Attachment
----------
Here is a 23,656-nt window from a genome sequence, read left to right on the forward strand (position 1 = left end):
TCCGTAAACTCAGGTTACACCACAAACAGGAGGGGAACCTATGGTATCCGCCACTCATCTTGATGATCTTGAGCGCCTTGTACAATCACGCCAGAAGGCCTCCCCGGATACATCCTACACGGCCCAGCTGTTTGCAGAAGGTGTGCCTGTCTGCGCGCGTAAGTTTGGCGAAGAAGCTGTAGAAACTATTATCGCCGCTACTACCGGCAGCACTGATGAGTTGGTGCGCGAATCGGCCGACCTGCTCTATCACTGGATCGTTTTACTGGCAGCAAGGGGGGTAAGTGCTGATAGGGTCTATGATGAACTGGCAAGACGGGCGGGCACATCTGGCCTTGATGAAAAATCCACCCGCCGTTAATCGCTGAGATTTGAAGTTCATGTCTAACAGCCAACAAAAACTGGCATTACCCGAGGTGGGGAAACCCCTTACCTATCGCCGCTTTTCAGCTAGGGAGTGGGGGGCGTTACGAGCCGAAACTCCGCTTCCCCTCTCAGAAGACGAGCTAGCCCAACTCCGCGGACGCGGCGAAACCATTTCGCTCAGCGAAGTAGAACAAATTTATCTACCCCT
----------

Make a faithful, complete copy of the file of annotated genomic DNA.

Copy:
Here is a 23,656-nt window from a genome sequence, read left to right on the forward strand (position 1 = left end):
TCCGTAAACTCAGGTTACACCACAAACAGGAGGGGAACCTATGGTATCCGCCACTCATCTTGATGATCTTGAGCGCCTTGTACAATCACGCCAGAAGGCCTCCCCGGATACATCCTACACGGCCCAGCTGTTTGCAGAAGGTGTGCCTGTCTGCGCGCGTAAGTTTGGCGAAGAAGCTGTAGAAACTATTATCGCCGCTACTACCGGCAGCACTGATGAGTTGGTGCGCGAATCGGCCGACCTGCTCTATCACTGGATCGTTTTACTGGCAGCAAGGGGGGTAAGTGCTGATAGGGTCTATGATGAACTGGCAAGACGGGCGGGCACATCTGGCCTTGATGAAAAATCCACCCGCCGTTAATCGCTGAGATTTGAAGTTCATGTCTAACAGCCAACAAAAACTGGCATTACCCGAGGTGGGGAAACCCCTTACCTATCGCCGCTTTTCAGCTAGGGAGTGGGGGGCGTTACGAGCCGAAACTCCGCTTCCCCTCTCAGAAGACGAGCTAGCCCAACTCCGCGGACGCGGCGAAACCATTTCGCTCAGCGAAGTAGAACAAATTTATCTACCCCT